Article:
orang Indonesia
Flag of Indonesia.svg
Total population
c. 260 million[1]
2016 estimate
c. 255 million[2]
2015 estimate
c. 237 million[3]
Indonesia 2010 census
Regions with significant populations
 Malaysiaest 2,500,000 (2014)[4]
 Netherlandsest 1,800,000 (2013)[5]
 Saudi Arabiaest 1,500,000 (2014)[6]
 Singaporeest 200,000 (2010)[7]
 Taiwan161,000 (2010)[8]
 Hong Kong102,100 (2006)[9]
 United States101,270 (2006)[10]
 United Arab Emirates100,000 (2006)[11]
 Australia86,196 (2017)[12]
Sri Lanka Sri Lanka40,189[13]note
 Qatar39,000 (2013)[14]
 South Korea33,195 (2017)[15]
 Japan30,567 (2003)[16][17]
 Germany16,738 (2014)[18]
 Canada14,320 (2006)[19]
 United Kingdom9,624 (2011)[20][21][22][23]
 Macau6,269 (2012)[24]
 Thailand2,952 (2010)[25]
Indonesian, Javanese, Sundanese, Batak, Minangkabau, Buginese and other Indonesian languages.
Islam (majority) · Christianity (Protestantism and Roman Catholicism· Hinduism · Buddhism · Animism · Shamanism
Related ethnic groups
Native Indonesians, Austronesians, Mongoloids, Polynesians, Papuans, Negritos, Melanesians

Indonesians (Indonesian: orang Indonesia) are citizens of Indonesia,[26] regardless of their race, ethnicity or religious background.[27][28] There are about 300 ethnicities in Indonesia, a multicultural archipelagic country with a diversity of languages, culture, and religious beliefs. The population of Indonesia according to the 2010 national census was 237.64 million,[2] and it was estimated to reach 255.4 million in 2015.[2] 51% live on the island of Java,[2] the world's most populous island.[29] Around 95% of Indonesians are Native Indonesians (formerly grouped as "Pribumi"), with Javanese forming the majority, while the other 5% are Indonesians with ancestry from foreign origin, such as Chinese Indonesians.


As of 2018, Indonesians make up 3.5% of world total population[30], and Indonesia is the fourth most populous country after China, India and the United States.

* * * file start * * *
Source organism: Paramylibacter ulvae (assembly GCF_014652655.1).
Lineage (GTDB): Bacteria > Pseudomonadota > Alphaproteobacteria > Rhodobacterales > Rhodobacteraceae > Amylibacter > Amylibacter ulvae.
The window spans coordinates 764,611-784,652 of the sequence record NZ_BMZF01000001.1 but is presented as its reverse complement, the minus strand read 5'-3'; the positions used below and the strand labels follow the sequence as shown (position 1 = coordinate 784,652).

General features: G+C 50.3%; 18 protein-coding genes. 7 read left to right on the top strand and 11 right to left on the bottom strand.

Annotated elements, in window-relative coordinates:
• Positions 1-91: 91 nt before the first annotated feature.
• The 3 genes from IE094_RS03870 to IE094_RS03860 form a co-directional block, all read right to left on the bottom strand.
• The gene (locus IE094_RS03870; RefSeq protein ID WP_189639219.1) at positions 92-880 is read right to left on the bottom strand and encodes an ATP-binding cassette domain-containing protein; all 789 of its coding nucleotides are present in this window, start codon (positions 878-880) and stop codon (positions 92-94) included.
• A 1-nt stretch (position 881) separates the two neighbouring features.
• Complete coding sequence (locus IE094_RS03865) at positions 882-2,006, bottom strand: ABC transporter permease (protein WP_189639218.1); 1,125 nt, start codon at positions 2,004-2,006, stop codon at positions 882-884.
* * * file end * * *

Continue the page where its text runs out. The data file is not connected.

Despite a fairly effective family planning program that has been in place since the 1967,[31] for the decade ending in 2010, Indonesia's population growth was 1.49 percent. At that rate, Indonesia's population is projected to surpass the present population of the United States and would - if the current US population did not rise - become the world's third biggest after China and India by 2043.[32] The family planning already revitalised based on the 1967 program to avoid Indonesia becoming the world's third most populous country.

With a population of 150 million, Java is home to 51 percent of the Indonesian population, and is the most populous island on Earth. The Indonesian capital city, Jakarta, is located on western Java. Much of Indonesian history took place on Java. It was the centre of powerful Hindu-Buddhist empires, the Islamic sultanates, and the core of the colonial Dutch East Indies. Java was also the centre of the Indonesian struggle for independence during the 1930s and 1940s. Java dominates Indonesia politically, economically and culturally.

Other major island of Indonesia are Sumatra, Kalimantan, Sulawesi and Papua that take other 49 percent of Indonesian population. There are also other small populated island(s) such as Bali, Bangka, Madura, Nias, Maluku, Lesser Sunda Islands, Riau Islands and others.

Ethnic groups

Indonesian people attending a football match

There are over 300 ethnic groups in Indonesia.[33] 95% of those are of Native Indonesian ancestry.[34]

The largest ethnic group in Indonesia is the Javanese who make up nearly 52% of the total population. The Javanese are concentrated on the island of Java but millions have migrated to other islands throughout the archipelago because of the transmigration program.[35] The Sundanese, Malay, and Madurese are the next largest groups in the country.[35] Many ethnic groups, particularly in Kalimantan and Papua, have only hundreds of members. Most of the local languages belong to Austronesian language family, although a significant number, particularly in Maluku Islands and West Papua belong to Papuan languages. The Chinese Indonesians population makes up a little less than 1% of the total Indonesian population according to the 2000 census.[35] Some of these Indonesians of Chinese descent speak various Chinese dialects, most notably Hokkien and Hakka.

The classification of ethnic groups in Indonesia is not rigid and in some cases unclear due to migrations, cultural and linguistic influences; for example some may consider Bantenese and Cirebonese to be members of Javanese people, however some others argue that they are different ethnic groups altogether since they have their own distinct dialects. This is the same case with Baduy people that share many cultural similarities with the Sundanese people. An example of hybrid ethnicity is the Betawi people, descended not only from marriages between different peoples in Indonesia but also with foreign origin like Arab, Chinese and Indian migrants since the era of colonial Batavia (Jakarta).

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